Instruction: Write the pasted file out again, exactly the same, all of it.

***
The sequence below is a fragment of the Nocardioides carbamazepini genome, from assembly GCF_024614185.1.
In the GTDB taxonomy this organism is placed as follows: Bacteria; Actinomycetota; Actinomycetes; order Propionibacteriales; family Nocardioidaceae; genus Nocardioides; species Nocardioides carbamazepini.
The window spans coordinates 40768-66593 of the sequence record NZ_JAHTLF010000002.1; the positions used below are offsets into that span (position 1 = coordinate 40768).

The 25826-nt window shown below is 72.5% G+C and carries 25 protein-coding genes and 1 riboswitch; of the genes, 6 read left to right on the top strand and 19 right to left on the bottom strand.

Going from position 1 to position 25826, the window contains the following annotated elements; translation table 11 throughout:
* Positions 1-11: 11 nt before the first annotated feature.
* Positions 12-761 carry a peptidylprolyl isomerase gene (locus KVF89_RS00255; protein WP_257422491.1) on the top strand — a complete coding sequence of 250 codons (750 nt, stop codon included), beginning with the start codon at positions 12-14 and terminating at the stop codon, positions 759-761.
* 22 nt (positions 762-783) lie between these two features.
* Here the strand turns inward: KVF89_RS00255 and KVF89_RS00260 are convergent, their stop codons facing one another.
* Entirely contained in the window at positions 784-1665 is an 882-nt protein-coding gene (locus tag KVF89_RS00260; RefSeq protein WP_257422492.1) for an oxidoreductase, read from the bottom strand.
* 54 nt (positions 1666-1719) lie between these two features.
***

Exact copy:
The sequence below is a fragment of the Nocardioides carbamazepini genome, from assembly GCF_024614185.1.
In the GTDB taxonomy this organism is placed as follows: Bacteria; Actinomycetota; Actinomycetes; order Propionibacteriales; family Nocardioidaceae; genus Nocardioides; species Nocardioides carbamazepini.
The window spans coordinates 40768-66593 of the sequence record NZ_JAHTLF010000002.1; the positions used below are offsets into that span (position 1 = coordinate 40768).

The 25826-nt window shown below is 72.5% G+C and carries 25 protein-coding genes and 1 riboswitch; of the genes, 6 read left to right on the top strand and 19 right to left on the bottom strand.

Going from position 1 to position 25826, the window contains the following annotated elements; translation table 11 throughout:
* Positions 1-11: 11 nt before the first annotated feature.
* Positions 12-761 carry a peptidylprolyl isomerase gene (locus KVF89_RS00255; protein WP_257422491.1) on the top strand — a complete coding sequence of 250 codons (750 nt, stop codon included), beginning with the start codon at positions 12-14 and terminating at the stop codon, positions 759-761.
* 22 nt (positions 762-783) lie between these two features.
* Here the strand turns inward: KVF89_RS00255 and KVF89_RS00260 are convergent, their stop codons facing one another.
* Entirely contained in the window at positions 784-1665 is an 882-nt protein-coding gene (locus tag KVF89_RS00260; RefSeq protein WP_257422492.1) for an oxidoreductase, read from the bottom strand.
* 54 nt (positions 1666-1719) lie between these two features.